When you are injured after a car accident in California, you would likely call the police and seek immediate medical care. However, as an injured victim, you also have the right to file a personal injury claim against the guilty party.
When you file a personal injury claim, you could recover compensation that can help you pay for damages, such as your medical bills, lost wages, car damage, and more. However, though you have a right to file a personal injury claim, there is no guarantee that you will win your case.
To recover damages, you must first be able to prove that the other party was negligent and thus responsible for the accident. In other words, you have the burden of proof.
In this article, we will help you understand what burden of proof is exactly and how it plays a role in your personal injury case. If you have further questions after reading, please don’t hesitate to reach out to one of our San Francisco traffic accident attorneys at Sally Morin Personal Injury Lawyers.
What Is Burden of Proof?
A burden of proof in a personal injury case means that it is a case in which the victim (plaintiff) must prove what happened. In other words, the plaintiff carries the burden of proof.
If it were a criminal case, the prosecution would carry the burden of proof and must prove what happened beyond a reasonable doubt. But with personal injury cases, it is considered a civil case, and the plaintiff or victim is the one that has the burden of proving their case.
This means the victim of the car accident is the one responsible for providing evidence to show that another party acted negligently and is thus the one at fault and liable for the damages.
The Two Types of Burden of Proof in California
In California burden of proof personal injury cases, there are two kinds of burdens of proof:
- Preponderance of evidence: In most personal injury cases in California, the victim must prove their case by a preponderance of evidence. This is essentially a fancy legal term that means the plaintiff must prove that their claim is more likely true than not true. So if you are injured by another driver’s negligent actions, you must convince the jury using evidence that the accident was more likely than not the other driver’s fault.
- Clear and convincing evidence: Some civil personal injury cases will require proving a case using clear and convincing evidence. This means that you must prove that your claim is of high probability as opposed to just more likely than not. For example, if you wanted to recover punitive damages, which serve as a form of punishment for the guilty party, your burden of proof must be clear and convincing.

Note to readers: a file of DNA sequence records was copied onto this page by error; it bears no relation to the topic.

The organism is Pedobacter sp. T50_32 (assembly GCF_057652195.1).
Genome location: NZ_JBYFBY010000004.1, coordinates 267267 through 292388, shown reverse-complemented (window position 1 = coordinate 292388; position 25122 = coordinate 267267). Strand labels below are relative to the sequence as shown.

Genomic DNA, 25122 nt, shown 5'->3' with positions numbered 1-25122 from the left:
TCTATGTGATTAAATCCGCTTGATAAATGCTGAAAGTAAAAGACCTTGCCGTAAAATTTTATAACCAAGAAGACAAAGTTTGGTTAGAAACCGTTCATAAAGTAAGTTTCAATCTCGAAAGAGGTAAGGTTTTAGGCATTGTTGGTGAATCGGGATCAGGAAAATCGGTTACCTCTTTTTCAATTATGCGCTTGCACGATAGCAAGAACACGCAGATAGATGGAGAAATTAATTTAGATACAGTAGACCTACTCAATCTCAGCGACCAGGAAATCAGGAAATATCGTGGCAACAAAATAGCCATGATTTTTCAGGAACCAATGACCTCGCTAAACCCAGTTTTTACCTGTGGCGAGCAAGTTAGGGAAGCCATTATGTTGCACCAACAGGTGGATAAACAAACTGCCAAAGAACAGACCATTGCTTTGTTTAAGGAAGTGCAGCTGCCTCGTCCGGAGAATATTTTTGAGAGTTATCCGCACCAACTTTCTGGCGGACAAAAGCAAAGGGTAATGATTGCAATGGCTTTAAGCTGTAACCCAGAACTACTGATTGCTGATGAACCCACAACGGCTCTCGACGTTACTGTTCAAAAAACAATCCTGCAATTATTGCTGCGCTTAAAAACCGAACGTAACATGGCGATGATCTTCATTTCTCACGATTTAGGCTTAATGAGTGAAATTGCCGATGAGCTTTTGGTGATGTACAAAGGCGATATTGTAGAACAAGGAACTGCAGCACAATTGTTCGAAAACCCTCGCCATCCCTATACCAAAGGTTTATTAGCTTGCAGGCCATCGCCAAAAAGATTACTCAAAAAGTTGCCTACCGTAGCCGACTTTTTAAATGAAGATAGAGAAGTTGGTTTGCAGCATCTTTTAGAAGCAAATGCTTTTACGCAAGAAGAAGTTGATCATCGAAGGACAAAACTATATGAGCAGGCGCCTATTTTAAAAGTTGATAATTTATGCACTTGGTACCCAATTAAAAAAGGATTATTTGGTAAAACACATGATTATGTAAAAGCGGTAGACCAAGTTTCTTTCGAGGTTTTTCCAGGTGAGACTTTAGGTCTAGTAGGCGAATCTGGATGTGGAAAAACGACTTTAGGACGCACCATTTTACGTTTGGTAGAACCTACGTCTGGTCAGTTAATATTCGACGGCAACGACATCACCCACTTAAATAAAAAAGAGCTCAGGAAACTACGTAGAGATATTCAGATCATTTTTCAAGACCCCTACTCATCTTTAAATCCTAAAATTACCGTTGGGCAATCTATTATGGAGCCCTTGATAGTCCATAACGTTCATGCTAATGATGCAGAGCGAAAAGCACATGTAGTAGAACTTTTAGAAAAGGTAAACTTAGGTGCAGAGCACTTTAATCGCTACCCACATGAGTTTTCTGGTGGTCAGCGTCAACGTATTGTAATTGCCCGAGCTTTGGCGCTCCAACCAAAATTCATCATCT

It should be noted, however, that while the victim (plaintiff) carries the burden of proof in personal injury cases, the burden of proof can shift to the defendant. Once the plaintiff has made their case, the defendant can essentially make a counterargument known as an affirmative defense. In this situation, it is then the defendant that carries the burden of proving why they think their actions should be legally excused.
The Four Key Factors in Burden of Proof Personal Injury Cases
When you carry the burden of proof, there are essentially four key elements that will play a role in your argument or claim. When attempting to prove what happened to ensure the guilty party is held liable and responsible for paying your damages, you must prove that:
- The defendant owed you, the plaintiff, a duty of care
- The defendant breached this duty of care by acting unreasonably
- The defendant’s unreasonable and negligent actions caused the accident
- You were harmed as a result of the accident caused by the defendant’s negligence
How Comparative Negligence in California Can Affect Your Burden of Proof Personal Injury Case
While you, as the injured victim, carry the burden of proof for your personal injury case, it’s important to understand that California is a comparative negligence state.
So, what is comparative negligence?
Comparative negligence in California means that more than one party can be at fault, and the percentage of fault can affect your settlement. So if you, as the injured victim, file a claim against another party and are found to have also contributed to the accident, the settlement you are awarded will be affected.
Let’s say you file a claim and prove that the defendant was responsible and you are awarded a $100,000 settlement. But then, the defendant claims that you also acted negligently, and the court finds that you are 20% responsible for the accident. Even though the defendant is primarily at fault, your settlement award will be reduced by 20%, meaning you would only receive $80,000.
This is why it is crucial that you work with an experienced attorney. When you carry the burden of proof in California, you want to make sure you can argue that the other party is entirely at fault, so your settlement does not get reduced due to comparative negligence.
We Handle Your Accident Claim So You Can Focus On Your Life
At Sally Morin, we truly care about the people of California. We handle many areas of the law, including burden of proof personal injury cases. We know what it takes to ensure our clients walk away with the settlement they deserve.
Call us at 877-380-8852 or contact us online today for a free case evaluation.